Impossible Goodness. It’s what you would do if you had no time limits, no financial constraints, no one to tell you that you had to meet certain quotas, or fulfill corporate obligations.

Somehow . . . somehow . . . in a world where all of these things exist, Handspring still manages Impossible Goodness.

So how does this apply to your writing?

You can have a solid, long-term career being Professional & Competent. Most of the writers on the shelves who have been there for ten years or better fall into this range. You like their work, you know that every time you buy one of their books, it will meet most, if not all of your expectations. They don’t offer a lot of surprises from book to book, but they don’t offer a lot of disappointments, either. They offer good value for money.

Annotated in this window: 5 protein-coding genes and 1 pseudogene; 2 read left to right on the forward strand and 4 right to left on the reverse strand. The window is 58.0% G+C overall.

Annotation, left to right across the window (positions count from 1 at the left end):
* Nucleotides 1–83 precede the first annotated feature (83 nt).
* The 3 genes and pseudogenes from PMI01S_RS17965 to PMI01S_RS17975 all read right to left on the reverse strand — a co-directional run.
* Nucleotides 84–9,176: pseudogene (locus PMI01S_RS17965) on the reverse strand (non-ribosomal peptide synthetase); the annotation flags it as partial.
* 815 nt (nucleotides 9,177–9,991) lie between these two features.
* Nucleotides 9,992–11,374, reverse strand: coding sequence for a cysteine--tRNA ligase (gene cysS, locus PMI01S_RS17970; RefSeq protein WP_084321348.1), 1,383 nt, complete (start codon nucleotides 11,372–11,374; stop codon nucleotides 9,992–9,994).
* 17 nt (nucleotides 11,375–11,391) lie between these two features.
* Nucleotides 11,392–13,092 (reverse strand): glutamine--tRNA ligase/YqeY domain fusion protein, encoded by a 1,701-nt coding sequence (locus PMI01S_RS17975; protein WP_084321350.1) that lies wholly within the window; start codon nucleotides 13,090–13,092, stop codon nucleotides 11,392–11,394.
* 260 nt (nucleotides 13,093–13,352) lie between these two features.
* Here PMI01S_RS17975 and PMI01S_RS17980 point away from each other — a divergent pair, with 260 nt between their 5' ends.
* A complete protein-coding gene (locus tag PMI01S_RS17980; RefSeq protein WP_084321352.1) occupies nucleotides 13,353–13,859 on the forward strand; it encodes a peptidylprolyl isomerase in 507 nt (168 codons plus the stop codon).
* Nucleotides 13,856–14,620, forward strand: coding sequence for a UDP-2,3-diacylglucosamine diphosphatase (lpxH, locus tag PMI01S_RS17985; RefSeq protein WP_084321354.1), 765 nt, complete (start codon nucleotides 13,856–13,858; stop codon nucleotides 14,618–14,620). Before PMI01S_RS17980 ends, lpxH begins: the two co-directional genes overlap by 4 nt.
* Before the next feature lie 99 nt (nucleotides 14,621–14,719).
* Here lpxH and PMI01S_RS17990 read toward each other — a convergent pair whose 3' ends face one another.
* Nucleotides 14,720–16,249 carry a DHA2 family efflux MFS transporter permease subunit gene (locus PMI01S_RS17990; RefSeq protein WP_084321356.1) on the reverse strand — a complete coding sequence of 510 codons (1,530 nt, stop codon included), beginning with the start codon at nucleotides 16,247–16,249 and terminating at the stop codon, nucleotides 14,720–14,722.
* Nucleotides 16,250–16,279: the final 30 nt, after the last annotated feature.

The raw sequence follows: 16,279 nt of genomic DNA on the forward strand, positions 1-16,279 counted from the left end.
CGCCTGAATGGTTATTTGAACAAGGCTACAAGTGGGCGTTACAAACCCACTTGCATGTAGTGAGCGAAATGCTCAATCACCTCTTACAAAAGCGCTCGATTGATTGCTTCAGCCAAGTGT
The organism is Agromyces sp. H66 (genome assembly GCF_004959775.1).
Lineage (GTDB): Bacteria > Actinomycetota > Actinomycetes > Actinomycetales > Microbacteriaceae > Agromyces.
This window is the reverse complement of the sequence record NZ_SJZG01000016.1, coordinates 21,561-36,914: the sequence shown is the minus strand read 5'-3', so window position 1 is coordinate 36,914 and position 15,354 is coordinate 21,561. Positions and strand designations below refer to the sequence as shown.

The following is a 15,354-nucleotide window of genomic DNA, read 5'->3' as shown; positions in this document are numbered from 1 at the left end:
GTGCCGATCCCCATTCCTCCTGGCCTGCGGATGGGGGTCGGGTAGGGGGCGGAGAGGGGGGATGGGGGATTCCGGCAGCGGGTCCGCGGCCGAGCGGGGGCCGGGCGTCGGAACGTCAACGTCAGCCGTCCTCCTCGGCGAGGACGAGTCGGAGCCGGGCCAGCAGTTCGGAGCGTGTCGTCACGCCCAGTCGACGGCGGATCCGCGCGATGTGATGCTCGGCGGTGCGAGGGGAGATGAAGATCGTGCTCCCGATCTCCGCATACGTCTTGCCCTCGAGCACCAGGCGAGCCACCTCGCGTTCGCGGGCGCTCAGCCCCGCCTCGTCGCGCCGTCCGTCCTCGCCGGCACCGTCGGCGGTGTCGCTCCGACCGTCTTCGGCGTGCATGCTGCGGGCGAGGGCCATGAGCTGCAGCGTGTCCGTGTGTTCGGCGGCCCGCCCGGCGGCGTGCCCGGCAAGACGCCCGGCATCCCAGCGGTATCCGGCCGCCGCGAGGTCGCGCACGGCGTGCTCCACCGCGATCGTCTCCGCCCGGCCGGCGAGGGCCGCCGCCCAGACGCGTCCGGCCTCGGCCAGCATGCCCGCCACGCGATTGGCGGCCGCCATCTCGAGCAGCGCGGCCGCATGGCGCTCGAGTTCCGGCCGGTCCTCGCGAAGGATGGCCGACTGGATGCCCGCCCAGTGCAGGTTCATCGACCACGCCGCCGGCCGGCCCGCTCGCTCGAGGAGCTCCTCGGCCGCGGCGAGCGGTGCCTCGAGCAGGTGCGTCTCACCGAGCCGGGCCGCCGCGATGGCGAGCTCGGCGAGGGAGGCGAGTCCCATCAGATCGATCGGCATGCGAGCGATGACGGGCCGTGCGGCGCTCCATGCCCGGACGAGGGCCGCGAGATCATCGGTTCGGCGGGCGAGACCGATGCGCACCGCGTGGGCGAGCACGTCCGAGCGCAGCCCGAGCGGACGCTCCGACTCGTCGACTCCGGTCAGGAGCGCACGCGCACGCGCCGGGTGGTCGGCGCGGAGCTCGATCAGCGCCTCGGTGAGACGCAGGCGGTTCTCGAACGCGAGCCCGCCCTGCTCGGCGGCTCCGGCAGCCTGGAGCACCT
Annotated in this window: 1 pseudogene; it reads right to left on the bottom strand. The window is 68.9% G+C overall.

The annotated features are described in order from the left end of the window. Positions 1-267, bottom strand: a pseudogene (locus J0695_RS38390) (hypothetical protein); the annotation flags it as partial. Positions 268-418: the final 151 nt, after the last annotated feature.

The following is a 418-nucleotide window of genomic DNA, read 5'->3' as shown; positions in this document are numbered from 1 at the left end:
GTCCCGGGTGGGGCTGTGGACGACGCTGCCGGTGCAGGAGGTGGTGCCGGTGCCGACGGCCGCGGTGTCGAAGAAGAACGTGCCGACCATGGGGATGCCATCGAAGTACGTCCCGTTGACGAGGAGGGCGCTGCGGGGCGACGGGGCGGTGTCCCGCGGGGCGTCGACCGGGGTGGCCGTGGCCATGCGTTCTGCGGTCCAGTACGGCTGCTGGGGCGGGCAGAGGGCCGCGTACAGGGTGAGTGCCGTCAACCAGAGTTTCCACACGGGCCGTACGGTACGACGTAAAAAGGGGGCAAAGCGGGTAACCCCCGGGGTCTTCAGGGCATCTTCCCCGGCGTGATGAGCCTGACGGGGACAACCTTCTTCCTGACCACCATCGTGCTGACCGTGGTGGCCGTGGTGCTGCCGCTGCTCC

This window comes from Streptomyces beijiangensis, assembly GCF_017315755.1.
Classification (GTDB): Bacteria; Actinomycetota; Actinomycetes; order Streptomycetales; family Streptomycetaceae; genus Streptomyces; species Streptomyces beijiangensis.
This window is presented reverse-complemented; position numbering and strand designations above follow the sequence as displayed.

You can be a Professional & Competent, but to do so, you will have to accept the following compromises:

  1. I will do the best I can given the time I have.
  2. I will turn in a solid, fully developed story each time, but will do only what I have to do to make it so — I will not expend extra time or effort on an already-acceptable book when I could be using that same time or effort to develop a new book.
  3. I will focus on my bottom line, and will accept the fact that not all readers will stay with me — I will satisfy myself with gaining new readers, but losing old ones.
  4. I will accept writing at my current level for the rest of my career.